Pity poor Mr. Brown (Colin Firth). Not only is he a mortician in a rural Victorian hamlet, but he is also recently widowed and left to balance his day-to-day duties between the shop and home, where his seven offspring have grown into perfect hellions without the guiding grace of a mother. They have gone through 16 nannies and we witness the 17th as she runs shrieking from the house, fooled by the sinister moppets into thinking that they have roasted baby brother and sat down for a nosh. Add to Mr. Brown’s building distraction the fact that his domineering aunt has given him a deadline to remarry, or she’ll cut off his allowance.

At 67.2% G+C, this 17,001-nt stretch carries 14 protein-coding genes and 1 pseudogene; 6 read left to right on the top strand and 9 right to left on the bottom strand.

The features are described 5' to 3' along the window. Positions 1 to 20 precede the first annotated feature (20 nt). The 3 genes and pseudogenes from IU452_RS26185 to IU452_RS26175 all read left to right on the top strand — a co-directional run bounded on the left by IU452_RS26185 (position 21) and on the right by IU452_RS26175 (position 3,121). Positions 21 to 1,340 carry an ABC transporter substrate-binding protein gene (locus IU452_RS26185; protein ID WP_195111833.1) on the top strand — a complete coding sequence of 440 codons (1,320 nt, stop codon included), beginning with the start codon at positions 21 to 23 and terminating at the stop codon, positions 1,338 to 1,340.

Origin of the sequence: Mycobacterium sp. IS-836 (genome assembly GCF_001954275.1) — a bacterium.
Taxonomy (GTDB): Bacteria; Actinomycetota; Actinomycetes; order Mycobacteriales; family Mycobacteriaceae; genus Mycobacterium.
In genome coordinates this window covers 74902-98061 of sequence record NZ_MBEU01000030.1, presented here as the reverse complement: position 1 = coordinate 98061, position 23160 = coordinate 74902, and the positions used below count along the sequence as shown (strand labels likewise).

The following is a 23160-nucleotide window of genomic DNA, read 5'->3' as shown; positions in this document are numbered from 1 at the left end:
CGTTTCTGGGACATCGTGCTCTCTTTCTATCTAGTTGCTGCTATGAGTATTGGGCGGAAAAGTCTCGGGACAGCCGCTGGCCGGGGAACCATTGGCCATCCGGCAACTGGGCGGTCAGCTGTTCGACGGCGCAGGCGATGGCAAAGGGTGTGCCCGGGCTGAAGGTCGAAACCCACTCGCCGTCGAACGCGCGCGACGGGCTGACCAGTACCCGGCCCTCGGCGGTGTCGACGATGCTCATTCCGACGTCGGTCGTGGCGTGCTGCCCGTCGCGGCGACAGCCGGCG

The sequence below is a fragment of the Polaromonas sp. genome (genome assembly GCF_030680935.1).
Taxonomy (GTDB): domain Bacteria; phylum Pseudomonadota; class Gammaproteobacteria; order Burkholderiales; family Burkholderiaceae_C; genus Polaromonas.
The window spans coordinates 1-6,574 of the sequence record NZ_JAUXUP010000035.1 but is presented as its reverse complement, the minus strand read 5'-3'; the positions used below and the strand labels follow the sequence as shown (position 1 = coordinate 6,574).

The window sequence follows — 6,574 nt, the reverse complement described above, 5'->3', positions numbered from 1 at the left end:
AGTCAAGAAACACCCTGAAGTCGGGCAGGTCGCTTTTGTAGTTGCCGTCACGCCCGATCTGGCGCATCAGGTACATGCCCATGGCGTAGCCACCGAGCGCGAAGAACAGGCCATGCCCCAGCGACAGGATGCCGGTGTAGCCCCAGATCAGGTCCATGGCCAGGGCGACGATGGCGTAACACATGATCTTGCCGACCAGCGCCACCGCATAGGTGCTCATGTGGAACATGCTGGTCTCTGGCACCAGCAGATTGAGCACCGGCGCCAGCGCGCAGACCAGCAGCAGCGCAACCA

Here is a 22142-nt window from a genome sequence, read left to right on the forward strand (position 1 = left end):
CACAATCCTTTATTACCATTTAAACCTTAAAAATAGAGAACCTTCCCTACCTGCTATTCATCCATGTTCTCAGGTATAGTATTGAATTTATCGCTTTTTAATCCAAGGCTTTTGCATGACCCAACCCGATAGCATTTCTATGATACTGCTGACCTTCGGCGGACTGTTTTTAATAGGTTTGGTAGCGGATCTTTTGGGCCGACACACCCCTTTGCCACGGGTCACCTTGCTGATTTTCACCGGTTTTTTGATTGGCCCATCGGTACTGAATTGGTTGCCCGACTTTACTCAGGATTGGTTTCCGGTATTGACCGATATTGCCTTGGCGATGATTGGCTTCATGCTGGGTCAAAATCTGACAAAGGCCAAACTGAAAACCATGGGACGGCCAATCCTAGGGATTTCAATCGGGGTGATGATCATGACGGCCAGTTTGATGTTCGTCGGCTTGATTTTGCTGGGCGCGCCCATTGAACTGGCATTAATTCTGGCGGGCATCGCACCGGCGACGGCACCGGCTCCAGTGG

Fortuitously, the eponymous nanny is about to descend on the Brown household like a Mary Hellzapoppin. Intimidatingly ugly and carrying with her a cane of uncanny powers, Nanny McPhee (a virtually unrecognizable Emma Thompson buried under a ton of prosthetic makeup) settles into the household to teach the children Five Simple Rules of Conduct, and to compel them to utilize their new disciplines to help set their father straight.
Adapted by Thompson from Christianna Brand’s “Nurse Matilda” series of books, Nanny McPhee is a children’s flick that should also play well with their attendants. It’s a whimsical fantasy that is aided by a charming cast (save for the characters played as broadly repulsive). No gray areas here. Director Kirk (Waking Ned Devine) Jones maintains what would seem to be an uneasy balance between twee and darker content with almost cartoonish visuals, and sets colored in primaries.